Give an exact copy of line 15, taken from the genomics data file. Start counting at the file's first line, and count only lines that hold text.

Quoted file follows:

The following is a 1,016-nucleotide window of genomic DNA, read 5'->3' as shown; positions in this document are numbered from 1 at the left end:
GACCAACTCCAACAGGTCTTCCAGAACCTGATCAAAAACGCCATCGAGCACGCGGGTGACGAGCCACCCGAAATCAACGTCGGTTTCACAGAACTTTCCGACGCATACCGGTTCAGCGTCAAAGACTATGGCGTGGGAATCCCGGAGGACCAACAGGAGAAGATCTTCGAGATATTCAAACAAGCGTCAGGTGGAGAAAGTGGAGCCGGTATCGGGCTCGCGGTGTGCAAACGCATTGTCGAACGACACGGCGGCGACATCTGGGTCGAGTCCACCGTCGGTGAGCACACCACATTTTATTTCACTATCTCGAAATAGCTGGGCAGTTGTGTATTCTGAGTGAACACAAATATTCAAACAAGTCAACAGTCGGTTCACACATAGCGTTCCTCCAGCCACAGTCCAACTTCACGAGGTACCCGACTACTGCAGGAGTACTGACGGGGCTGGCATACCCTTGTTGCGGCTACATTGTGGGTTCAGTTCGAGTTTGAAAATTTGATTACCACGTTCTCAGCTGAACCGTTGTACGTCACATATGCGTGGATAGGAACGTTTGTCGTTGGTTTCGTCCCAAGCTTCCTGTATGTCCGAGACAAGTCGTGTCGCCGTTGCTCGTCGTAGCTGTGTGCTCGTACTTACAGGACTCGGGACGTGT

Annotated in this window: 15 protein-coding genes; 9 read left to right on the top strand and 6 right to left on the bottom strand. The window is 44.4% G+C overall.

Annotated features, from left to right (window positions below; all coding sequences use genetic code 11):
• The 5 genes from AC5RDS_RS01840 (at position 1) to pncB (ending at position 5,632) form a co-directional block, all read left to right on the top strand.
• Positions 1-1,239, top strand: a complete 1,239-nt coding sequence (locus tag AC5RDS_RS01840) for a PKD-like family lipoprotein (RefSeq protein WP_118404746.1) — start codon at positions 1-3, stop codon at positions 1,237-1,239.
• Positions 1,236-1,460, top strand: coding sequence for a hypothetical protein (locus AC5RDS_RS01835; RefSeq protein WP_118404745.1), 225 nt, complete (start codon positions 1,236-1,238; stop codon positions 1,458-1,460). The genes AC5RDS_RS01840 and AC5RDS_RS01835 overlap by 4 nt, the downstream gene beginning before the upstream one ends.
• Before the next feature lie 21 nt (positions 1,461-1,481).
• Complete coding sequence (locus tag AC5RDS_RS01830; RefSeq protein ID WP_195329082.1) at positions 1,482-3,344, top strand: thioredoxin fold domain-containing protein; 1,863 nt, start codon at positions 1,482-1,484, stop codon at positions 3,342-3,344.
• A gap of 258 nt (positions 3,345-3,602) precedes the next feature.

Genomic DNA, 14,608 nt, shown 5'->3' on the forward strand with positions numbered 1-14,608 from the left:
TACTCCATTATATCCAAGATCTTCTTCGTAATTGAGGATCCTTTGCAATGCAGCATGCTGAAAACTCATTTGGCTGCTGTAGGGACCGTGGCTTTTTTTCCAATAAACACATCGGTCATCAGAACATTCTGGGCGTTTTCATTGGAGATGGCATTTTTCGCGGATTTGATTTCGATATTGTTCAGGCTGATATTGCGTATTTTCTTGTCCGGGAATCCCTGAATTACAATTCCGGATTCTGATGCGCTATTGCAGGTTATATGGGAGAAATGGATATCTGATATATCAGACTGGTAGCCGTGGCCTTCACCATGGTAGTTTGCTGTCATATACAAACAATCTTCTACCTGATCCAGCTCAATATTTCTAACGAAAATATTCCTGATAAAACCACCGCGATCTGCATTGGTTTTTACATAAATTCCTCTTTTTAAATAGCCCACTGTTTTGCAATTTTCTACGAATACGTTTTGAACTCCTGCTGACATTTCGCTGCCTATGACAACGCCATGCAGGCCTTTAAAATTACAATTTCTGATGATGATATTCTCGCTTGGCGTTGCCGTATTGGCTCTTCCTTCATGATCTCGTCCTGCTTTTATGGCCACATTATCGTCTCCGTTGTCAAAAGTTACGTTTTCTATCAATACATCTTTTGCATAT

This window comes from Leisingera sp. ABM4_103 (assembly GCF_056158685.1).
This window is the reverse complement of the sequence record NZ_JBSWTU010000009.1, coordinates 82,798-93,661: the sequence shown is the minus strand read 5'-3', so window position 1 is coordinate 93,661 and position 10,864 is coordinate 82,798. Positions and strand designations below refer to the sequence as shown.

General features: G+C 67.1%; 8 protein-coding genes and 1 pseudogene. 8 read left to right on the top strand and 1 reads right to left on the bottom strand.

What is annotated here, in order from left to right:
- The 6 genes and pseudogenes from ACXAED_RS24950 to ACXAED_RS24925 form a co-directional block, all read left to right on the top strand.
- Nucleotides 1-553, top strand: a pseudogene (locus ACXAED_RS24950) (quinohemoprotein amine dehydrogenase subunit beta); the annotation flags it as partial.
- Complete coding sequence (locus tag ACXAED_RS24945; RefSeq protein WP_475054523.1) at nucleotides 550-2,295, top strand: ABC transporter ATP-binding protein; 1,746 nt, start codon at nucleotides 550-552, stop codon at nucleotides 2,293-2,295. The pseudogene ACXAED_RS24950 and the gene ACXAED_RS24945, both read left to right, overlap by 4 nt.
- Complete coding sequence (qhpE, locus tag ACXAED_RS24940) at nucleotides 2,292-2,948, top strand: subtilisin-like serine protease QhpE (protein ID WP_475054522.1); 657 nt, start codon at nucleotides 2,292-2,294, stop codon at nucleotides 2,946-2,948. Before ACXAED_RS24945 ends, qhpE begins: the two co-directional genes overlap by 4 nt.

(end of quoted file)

General features: G+C 67.1%; 8 protein-coding genes and 1 pseudogene. 8 read left to right on the top strand and 1 reads right to left on the bottom strand.